Wanderings: The Provenance of Six Sri Lankan Objects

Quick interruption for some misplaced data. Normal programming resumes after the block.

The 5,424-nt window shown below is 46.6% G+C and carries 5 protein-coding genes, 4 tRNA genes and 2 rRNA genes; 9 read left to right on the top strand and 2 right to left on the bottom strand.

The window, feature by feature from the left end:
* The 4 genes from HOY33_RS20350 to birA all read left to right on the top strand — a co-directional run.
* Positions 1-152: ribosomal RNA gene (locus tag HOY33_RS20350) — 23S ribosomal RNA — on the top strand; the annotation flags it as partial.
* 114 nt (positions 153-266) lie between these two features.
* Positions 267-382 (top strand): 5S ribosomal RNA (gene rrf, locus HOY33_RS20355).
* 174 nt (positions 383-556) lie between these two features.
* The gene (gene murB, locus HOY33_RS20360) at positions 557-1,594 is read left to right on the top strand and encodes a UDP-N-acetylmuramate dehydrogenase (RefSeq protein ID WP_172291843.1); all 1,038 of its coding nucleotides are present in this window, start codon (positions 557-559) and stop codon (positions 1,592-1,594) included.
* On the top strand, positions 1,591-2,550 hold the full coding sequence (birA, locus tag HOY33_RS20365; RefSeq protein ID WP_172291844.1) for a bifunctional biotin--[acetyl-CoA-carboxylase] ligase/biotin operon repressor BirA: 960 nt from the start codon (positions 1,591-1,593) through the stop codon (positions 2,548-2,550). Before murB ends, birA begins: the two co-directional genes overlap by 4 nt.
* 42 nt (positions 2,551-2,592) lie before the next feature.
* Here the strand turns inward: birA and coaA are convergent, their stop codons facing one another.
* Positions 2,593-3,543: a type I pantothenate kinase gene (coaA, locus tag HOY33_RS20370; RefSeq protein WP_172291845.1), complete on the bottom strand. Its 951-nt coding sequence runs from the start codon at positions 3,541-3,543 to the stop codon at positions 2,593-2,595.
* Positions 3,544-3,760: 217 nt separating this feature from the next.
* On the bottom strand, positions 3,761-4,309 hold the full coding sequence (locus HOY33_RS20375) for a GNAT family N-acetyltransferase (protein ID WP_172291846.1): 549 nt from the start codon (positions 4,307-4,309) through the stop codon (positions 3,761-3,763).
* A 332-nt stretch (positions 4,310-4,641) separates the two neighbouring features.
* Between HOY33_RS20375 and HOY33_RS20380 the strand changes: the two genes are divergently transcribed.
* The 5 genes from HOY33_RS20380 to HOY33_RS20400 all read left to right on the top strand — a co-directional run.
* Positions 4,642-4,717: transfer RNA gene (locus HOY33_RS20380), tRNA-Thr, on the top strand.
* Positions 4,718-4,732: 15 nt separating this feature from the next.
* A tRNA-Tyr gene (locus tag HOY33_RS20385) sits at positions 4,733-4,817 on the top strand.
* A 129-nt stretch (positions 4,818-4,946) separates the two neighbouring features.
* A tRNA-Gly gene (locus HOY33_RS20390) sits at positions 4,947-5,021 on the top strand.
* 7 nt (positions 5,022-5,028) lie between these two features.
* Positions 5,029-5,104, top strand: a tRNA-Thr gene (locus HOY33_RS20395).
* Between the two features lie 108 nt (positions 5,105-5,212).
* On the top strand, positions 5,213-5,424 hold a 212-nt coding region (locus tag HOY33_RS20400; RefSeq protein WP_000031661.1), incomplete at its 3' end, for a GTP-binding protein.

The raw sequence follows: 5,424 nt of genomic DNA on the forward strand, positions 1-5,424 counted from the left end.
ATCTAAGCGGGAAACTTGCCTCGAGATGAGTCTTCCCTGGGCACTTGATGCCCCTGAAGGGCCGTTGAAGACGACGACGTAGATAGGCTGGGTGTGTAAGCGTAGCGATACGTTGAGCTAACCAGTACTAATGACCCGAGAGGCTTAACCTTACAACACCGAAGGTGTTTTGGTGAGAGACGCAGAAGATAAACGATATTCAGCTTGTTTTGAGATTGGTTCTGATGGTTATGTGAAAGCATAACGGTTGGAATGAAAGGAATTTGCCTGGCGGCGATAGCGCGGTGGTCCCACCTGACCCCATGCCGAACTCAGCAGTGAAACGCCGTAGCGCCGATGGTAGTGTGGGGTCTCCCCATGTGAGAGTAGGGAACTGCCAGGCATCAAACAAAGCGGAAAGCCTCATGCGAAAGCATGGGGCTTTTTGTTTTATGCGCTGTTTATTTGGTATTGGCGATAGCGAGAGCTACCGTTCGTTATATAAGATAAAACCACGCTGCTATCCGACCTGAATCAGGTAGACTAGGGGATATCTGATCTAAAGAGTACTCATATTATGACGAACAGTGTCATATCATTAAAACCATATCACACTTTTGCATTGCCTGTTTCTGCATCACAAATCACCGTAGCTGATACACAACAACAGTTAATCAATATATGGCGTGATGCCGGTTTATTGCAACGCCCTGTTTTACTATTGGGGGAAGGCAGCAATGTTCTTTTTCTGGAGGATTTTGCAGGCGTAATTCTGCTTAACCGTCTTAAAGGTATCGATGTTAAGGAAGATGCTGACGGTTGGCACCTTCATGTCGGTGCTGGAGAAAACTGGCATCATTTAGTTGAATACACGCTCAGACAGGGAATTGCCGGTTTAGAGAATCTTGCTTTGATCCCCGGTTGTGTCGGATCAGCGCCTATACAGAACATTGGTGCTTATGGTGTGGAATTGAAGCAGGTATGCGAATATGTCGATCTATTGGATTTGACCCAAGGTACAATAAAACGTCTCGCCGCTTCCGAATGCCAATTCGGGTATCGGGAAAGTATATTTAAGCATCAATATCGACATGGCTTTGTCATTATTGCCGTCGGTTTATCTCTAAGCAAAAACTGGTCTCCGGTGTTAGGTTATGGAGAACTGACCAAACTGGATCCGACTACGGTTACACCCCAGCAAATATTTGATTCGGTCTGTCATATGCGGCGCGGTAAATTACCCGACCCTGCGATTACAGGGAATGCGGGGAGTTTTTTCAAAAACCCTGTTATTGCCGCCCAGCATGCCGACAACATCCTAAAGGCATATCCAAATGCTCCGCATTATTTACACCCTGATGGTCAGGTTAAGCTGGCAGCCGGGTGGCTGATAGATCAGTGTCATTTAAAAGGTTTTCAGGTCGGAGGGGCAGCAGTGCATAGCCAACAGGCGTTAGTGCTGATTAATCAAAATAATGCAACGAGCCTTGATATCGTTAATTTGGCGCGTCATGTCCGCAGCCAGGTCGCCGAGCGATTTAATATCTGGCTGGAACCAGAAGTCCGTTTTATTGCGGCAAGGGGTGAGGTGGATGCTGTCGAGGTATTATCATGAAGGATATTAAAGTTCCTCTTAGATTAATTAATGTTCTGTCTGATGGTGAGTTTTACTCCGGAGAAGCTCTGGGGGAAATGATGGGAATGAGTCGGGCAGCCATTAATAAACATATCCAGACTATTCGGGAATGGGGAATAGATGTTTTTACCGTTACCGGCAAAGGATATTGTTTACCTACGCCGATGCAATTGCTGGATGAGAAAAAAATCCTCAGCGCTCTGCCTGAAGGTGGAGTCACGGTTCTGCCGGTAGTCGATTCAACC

Six objects that are displayed together in the Rijksmuseum were researched as part of the Sri Lanka work-package of the Pilot Project Provenance Research on Objects of the Colonial Era. This group of elegantly decorated ceremonial weapons has a clear Sri Lankan origin as it shows recognizable Kandyan workmanship. The objects are linked to the violent plundering of the town and palace of the kingdom of Kandy by the Dutch in 1765 and are said to have been looted and added to the collection of the Dutch Stadholders shortly afterwards. This has made the objects controversial. While we could confirm that they were likely spoils of the Dutch Kandyan war, we also found that each of them had a different itinerary before it was placed in the collection. Unfortunately, the inventories of Stadholder Willem v’s collection remained silent about these objects: their exact moment of arrival in the collection has not been recorded. Our provenance research therefore included a reconstruction of the wanderings of each of these objects from the palace of Kandy to the Dutch Stadholder’s collection. In this contribution we discuss the research process, and highlight the problem of archival silences and histories of forgetting, and of mis- and re-interpretations that haunted these objects and troubled us along the way. Our eventual reconstruction of the wanderings of the objects was therefore based on intensive archival research and historical and art-historical contextualization, as well as etymological research and material analysis. For complex provenance cases like this, such an interdisciplinary approach is indispensable.
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